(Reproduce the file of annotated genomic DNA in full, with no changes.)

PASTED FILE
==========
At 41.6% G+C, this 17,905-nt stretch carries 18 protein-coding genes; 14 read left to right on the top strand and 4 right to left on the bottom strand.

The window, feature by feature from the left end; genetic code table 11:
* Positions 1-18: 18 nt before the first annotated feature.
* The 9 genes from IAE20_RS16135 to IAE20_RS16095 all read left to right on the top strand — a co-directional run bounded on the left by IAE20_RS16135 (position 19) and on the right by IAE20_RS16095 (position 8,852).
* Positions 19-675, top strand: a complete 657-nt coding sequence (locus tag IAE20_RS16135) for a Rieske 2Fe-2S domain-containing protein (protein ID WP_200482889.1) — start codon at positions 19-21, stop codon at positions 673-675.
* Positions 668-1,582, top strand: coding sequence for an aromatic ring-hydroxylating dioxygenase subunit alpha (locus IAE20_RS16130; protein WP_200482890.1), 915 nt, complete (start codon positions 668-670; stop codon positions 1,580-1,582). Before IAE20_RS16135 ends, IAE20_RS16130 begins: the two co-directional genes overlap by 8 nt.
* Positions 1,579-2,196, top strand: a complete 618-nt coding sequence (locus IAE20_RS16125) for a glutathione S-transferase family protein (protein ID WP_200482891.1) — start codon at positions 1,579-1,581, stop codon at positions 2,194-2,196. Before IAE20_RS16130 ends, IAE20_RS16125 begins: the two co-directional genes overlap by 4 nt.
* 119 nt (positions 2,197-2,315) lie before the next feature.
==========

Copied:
At 41.6% G+C, this 17,905-nt stretch carries 18 protein-coding genes; 14 read left to right on the top strand and 4 right to left on the bottom strand.

The window, feature by feature from the left end; genetic code table 11:
* Positions 1-18: 18 nt before the first annotated feature.
* The 9 genes from IAE20_RS16135 to IAE20_RS16095 all read left to right on the top strand — a co-directional run bounded on the left by IAE20_RS16135 (position 19) and on the right by IAE20_RS16095 (position 8,852).
* Positions 19-675, top strand: a complete 657-nt coding sequence (locus tag IAE20_RS16135) for a Rieske 2Fe-2S domain-containing protein (protein ID WP_200482889.1) — start codon at positions 19-21, stop codon at positions 673-675.
* Positions 668-1,582, top strand: coding sequence for an aromatic ring-hydroxylating dioxygenase subunit alpha (locus IAE20_RS16130; protein WP_200482890.1), 915 nt, complete (start codon positions 668-670; stop codon positions 1,580-1,582). Before IAE20_RS16135 ends, IAE20_RS16130 begins: the two co-directional genes overlap by 8 nt.
* Positions 1,579-2,196, top strand: a complete 618-nt coding sequence (locus IAE20_RS16125) for a glutathione S-transferase family protein (protein ID WP_200482891.1) — start codon at positions 1,579-1,581, stop codon at positions 2,194-2,196. Before IAE20_RS16130 ends, IAE20_RS16125 begins: the two co-directional genes overlap by 4 nt.
* 119 nt (positions 2,197-2,315) lie before the next feature.